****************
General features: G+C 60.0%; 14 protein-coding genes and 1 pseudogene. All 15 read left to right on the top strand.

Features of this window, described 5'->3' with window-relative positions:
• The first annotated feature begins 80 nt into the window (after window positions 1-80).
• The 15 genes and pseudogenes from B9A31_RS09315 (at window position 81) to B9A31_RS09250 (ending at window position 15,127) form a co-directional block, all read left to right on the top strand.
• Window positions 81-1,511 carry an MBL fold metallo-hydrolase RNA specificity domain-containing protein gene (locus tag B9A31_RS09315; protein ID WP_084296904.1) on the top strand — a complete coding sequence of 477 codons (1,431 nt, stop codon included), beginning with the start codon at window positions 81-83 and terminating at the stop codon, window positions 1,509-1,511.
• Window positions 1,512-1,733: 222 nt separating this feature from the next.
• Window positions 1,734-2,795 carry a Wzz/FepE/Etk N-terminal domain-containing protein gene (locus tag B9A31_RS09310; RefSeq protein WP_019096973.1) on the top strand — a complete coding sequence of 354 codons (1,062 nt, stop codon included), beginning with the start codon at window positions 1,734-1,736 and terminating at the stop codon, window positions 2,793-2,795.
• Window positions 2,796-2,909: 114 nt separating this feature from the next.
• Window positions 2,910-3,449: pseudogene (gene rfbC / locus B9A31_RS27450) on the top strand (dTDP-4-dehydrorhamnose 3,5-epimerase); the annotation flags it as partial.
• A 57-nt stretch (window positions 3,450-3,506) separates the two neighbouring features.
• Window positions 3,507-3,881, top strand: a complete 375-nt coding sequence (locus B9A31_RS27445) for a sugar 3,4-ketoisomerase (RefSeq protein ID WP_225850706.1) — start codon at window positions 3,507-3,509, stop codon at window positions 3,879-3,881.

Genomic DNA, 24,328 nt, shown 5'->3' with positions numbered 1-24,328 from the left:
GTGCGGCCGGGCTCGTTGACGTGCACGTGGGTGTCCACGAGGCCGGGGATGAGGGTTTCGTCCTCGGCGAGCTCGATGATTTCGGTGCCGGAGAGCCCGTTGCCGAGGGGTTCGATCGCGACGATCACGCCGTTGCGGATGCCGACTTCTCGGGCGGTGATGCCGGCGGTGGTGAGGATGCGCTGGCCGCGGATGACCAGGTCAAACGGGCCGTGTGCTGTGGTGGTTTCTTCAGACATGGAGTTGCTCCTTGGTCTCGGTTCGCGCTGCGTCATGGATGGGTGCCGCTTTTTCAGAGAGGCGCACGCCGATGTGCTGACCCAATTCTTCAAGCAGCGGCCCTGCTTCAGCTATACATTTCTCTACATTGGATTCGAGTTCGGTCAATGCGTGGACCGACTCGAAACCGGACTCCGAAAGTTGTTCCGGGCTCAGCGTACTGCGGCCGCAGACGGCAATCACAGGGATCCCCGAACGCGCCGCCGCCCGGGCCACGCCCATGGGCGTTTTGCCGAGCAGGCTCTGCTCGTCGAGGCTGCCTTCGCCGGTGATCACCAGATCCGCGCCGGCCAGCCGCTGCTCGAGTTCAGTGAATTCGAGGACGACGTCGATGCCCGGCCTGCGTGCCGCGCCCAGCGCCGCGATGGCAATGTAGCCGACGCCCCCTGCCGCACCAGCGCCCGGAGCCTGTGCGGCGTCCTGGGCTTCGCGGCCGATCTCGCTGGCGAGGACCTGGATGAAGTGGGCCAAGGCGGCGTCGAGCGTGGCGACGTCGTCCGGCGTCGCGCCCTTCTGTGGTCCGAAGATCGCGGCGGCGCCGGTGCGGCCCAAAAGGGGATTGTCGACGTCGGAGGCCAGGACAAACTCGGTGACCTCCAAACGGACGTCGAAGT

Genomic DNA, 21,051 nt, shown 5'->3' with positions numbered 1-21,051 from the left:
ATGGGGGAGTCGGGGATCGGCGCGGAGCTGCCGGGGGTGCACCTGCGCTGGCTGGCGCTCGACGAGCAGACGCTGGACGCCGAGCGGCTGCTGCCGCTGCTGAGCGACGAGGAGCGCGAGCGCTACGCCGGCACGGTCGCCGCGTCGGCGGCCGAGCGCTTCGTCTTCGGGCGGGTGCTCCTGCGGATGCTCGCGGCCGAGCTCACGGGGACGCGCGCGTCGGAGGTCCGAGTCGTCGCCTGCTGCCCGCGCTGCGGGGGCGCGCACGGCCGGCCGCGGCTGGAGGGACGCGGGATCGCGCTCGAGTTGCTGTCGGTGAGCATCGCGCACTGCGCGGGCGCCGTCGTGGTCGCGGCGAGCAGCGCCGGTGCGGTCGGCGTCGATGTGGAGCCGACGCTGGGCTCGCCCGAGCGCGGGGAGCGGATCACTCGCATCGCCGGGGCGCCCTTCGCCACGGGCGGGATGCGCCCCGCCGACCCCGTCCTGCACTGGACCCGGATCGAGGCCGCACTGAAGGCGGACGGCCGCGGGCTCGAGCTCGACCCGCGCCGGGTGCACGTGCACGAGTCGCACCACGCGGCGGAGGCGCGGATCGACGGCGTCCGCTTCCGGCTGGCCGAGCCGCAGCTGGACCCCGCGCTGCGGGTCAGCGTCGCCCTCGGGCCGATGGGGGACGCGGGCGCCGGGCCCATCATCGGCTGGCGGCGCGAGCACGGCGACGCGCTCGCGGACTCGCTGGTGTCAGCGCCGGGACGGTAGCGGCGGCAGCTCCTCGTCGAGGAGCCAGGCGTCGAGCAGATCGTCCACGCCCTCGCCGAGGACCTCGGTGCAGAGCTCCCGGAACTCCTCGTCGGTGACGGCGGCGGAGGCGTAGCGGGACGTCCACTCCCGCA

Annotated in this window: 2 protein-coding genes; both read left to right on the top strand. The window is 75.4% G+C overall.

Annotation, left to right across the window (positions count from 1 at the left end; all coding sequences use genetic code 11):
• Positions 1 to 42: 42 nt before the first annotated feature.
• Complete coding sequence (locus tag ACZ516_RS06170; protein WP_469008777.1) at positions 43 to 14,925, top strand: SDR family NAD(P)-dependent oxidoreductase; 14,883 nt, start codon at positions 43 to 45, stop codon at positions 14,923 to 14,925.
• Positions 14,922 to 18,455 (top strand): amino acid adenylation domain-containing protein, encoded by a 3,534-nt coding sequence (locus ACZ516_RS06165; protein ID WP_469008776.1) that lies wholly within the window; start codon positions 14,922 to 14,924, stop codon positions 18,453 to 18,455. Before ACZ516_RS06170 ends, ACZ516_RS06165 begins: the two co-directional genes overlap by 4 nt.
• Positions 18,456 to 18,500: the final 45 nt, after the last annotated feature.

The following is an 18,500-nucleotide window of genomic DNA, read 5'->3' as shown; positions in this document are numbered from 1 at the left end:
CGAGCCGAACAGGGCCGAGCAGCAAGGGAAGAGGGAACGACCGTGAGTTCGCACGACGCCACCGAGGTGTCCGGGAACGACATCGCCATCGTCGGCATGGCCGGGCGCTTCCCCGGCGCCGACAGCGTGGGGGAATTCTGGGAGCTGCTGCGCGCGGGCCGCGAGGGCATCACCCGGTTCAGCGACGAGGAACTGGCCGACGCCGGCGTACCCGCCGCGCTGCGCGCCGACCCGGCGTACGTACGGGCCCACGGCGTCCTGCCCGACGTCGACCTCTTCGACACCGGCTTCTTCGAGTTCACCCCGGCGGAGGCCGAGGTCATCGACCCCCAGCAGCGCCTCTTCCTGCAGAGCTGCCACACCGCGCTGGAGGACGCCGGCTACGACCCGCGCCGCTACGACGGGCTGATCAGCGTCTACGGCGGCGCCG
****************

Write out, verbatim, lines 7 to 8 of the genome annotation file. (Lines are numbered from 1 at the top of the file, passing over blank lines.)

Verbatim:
• Window positions 1,734-2,795 carry a Wzz/FepE/Etk N-terminal domain-containing protein gene (locus tag B9A31_RS09310; RefSeq protein WP_019096973.1) on the top strand — a complete coding sequence of 354 codons (1,062 nt, stop codon included), beginning with the start codon at window positions 1,734-1,736 and terminating at the stop codon, window positions 2,793-2,795.
• Window positions 2,796-2,909: 114 nt separating this feature from the next.